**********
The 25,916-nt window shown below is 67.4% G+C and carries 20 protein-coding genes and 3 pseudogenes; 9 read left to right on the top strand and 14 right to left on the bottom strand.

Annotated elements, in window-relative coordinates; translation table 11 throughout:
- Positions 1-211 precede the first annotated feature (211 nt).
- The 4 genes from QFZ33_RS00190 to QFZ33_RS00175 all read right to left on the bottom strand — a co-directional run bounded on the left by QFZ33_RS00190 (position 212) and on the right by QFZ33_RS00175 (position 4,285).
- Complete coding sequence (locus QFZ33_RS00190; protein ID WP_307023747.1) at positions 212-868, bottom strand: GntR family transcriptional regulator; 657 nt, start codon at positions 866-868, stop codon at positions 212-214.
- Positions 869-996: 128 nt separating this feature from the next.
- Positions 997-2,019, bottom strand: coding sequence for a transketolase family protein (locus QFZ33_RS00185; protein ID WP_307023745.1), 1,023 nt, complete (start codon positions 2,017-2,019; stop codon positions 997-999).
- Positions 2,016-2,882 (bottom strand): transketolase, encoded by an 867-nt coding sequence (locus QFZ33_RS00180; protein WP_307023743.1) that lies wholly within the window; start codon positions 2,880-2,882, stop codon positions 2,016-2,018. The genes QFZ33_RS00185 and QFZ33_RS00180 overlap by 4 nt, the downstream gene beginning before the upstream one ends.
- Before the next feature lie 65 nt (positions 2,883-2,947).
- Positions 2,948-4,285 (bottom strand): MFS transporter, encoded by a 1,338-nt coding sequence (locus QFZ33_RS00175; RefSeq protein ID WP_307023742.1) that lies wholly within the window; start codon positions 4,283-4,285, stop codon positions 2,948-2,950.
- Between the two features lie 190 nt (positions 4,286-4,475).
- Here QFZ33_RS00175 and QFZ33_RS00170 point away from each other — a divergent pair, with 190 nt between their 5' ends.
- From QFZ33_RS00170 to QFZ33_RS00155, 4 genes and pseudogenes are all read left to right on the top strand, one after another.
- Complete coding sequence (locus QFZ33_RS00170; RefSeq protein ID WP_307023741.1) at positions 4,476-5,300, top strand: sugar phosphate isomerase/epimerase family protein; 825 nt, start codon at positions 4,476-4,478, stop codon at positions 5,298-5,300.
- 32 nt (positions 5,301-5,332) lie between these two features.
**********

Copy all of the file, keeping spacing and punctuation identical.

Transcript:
The 25,916-nt window shown below is 67.4% G+C and carries 20 protein-coding genes and 3 pseudogenes; 9 read left to right on the top strand and 14 right to left on the bottom strand.

Annotated elements, in window-relative coordinates; translation table 11 throughout:
- Positions 1-211 precede the first annotated feature (211 nt).
- The 4 genes from QFZ33_RS00190 to QFZ33_RS00175 all read right to left on the bottom strand — a co-directional run bounded on the left by QFZ33_RS00190 (position 212) and on the right by QFZ33_RS00175 (position 4,285).
- Complete coding sequence (locus QFZ33_RS00190; protein ID WP_307023747.1) at positions 212-868, bottom strand: GntR family transcriptional regulator; 657 nt, start codon at positions 866-868, stop codon at positions 212-214.
- Positions 869-996: 128 nt separating this feature from the next.
- Positions 997-2,019, bottom strand: coding sequence for a transketolase family protein (locus QFZ33_RS00185; protein ID WP_307023745.1), 1,023 nt, complete (start codon positions 2,017-2,019; stop codon positions 997-999).
- Positions 2,016-2,882 (bottom strand): transketolase, encoded by an 867-nt coding sequence (locus QFZ33_RS00180; protein WP_307023743.1) that lies wholly within the window; start codon positions 2,880-2,882, stop codon positions 2,016-2,018. The genes QFZ33_RS00185 and QFZ33_RS00180 overlap by 4 nt, the downstream gene beginning before the upstream one ends.
- Before the next feature lie 65 nt (positions 2,883-2,947).
- Positions 2,948-4,285 (bottom strand): MFS transporter, encoded by a 1,338-nt coding sequence (locus QFZ33_RS00175; RefSeq protein ID WP_307023742.1) that lies wholly within the window; start codon positions 4,283-4,285, stop codon positions 2,948-2,950.
- Between the two features lie 190 nt (positions 4,286-4,475).
- Here QFZ33_RS00175 and QFZ33_RS00170 point away from each other — a divergent pair, with 190 nt between their 5' ends.
- From QFZ33_RS00170 to QFZ33_RS00155, 4 genes and pseudogenes are all read left to right on the top strand, one after another.
- Complete coding sequence (locus QFZ33_RS00170; RefSeq protein ID WP_307023741.1) at positions 4,476-5,300, top strand: sugar phosphate isomerase/epimerase family protein; 825 nt, start codon at positions 4,476-4,478, stop codon at positions 5,298-5,300.
- 32 nt (positions 5,301-5,332) lie between these two features.